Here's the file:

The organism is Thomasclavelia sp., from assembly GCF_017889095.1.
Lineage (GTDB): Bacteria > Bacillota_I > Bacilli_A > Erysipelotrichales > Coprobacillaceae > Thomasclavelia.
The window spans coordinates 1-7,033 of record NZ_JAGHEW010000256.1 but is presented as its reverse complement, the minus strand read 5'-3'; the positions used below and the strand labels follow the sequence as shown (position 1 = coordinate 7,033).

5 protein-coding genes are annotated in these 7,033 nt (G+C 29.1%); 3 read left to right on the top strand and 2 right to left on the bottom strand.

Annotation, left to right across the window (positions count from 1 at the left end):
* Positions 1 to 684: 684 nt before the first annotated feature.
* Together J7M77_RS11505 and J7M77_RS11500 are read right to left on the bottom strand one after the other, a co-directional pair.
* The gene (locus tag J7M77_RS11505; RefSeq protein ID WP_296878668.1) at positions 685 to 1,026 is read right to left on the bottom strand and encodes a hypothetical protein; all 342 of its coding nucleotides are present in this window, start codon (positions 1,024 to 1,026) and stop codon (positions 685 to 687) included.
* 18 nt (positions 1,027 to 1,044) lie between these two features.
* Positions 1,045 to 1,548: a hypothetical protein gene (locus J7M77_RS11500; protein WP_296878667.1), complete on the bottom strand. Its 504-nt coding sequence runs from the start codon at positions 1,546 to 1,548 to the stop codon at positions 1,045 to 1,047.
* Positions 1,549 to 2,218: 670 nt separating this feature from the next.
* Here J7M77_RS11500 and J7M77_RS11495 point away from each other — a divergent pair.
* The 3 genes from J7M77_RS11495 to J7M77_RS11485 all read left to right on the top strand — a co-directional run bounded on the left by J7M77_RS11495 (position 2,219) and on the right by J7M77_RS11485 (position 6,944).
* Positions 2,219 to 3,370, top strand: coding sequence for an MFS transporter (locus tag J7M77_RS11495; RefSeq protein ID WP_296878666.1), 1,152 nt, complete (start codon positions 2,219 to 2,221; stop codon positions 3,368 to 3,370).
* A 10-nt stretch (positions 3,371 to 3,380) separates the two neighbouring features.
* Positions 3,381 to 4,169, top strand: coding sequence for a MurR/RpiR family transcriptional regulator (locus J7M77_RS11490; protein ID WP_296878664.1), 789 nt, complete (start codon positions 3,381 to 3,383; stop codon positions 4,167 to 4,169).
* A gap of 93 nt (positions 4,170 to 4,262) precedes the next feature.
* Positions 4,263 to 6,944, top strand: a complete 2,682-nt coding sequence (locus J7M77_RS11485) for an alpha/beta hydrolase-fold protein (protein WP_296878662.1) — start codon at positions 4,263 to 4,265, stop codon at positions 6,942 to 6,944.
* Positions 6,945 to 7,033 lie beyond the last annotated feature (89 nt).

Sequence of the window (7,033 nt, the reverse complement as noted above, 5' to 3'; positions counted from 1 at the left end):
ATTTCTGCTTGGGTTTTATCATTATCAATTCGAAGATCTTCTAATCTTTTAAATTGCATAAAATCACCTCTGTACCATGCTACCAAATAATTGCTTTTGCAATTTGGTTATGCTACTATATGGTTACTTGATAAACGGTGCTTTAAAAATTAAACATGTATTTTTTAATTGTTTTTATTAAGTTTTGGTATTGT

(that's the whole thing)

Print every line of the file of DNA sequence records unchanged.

The organism is Thomasclavelia sp., from assembly GCF_017889095.1.
Lineage (GTDB): Bacteria > Bacillota_I > Bacilli_A > Erysipelotrichales > Coprobacillaceae > Thomasclavelia.
The window spans coordinates 1-7,033 of record NZ_JAGHEW010000256.1 but is presented as its reverse complement, the minus strand read 5'-3'; the positions used below and the strand labels follow the sequence as shown (position 1 = coordinate 7,033).

5 protein-coding genes are annotated in these 7,033 nt (G+C 29.1%); 3 read left to right on the top strand and 2 right to left on the bottom strand.

Annotation, left to right across the window (positions count from 1 at the left end):
* Positions 1 to 684: 684 nt before the first annotated feature.
* Together J7M77_RS11505 and J7M77_RS11500 are read right to left on the bottom strand one after the other, a co-directional pair.
* The gene (locus tag J7M77_RS11505; RefSeq protein ID WP_296878668.1) at positions 685 to 1,026 is read right to left on the bottom strand and encodes a hypothetical protein; all 342 of its coding nucleotides are present in this window, start codon (positions 1,024 to 1,026) and stop codon (positions 685 to 687) included.
* 18 nt (positions 1,027 to 1,044) lie between these two features.
* Positions 1,045 to 1,548: a hypothetical protein gene (locus J7M77_RS11500; protein WP_296878667.1), complete on the bottom strand. Its 504-nt coding sequence runs from the start codon at positions 1,546 to 1,548 to the stop codon at positions 1,045 to 1,047.
* Positions 1,549 to 2,218: 670 nt separating this feature from the next.
* Here J7M77_RS11500 and J7M77_RS11495 point away from each other — a divergent pair.
* The 3 genes from J7M77_RS11495 to J7M77_RS11485 all read left to right on the top strand — a co-directional run bounded on the left by J7M77_RS11495 (position 2,219) and on the right by J7M77_RS11485 (position 6,944).
* Positions 2,219 to 3,370, top strand: coding sequence for an MFS transporter (locus tag J7M77_RS11495; RefSeq protein ID WP_296878666.1), 1,152 nt, complete (start codon positions 2,219 to 2,221; stop codon positions 3,368 to 3,370).
* A 10-nt stretch (positions 3,371 to 3,380) separates the two neighbouring features.
* Positions 3,381 to 4,169, top strand: coding sequence for a MurR/RpiR family transcriptional regulator (locus J7M77_RS11490; protein ID WP_296878664.1), 789 nt, complete (start codon positions 3,381 to 3,383; stop codon positions 4,167 to 4,169).
* A gap of 93 nt (positions 4,170 to 4,262) precedes the next feature.
* Positions 4,263 to 6,944, top strand: a complete 2,682-nt coding sequence (locus J7M77_RS11485) for an alpha/beta hydrolase-fold protein (protein WP_296878662.1) — start codon at positions 4,263 to 4,265, stop codon at positions 6,942 to 6,944.
* Positions 6,945 to 7,033 lie beyond the last annotated feature (89 nt).

Sequence of the window (7,033 nt, the reverse complement as noted above, 5' to 3'; positions counted from 1 at the left end):
ATTTCTGCTTGGGTTTTATCATTATCAATTCGAAGATCTTCTAATCTTTTAAATTGCATAAAATCACCTCTGTACCATGCTACCAAATAATTGCTTTTGCAATTTGGTTATGCTACTATATGGTTACTTGATAAACGGTGCTTTAAAAATTAAACATGTATTTTTTAATTGTTTTTATTAAGTTTTGGTATTGT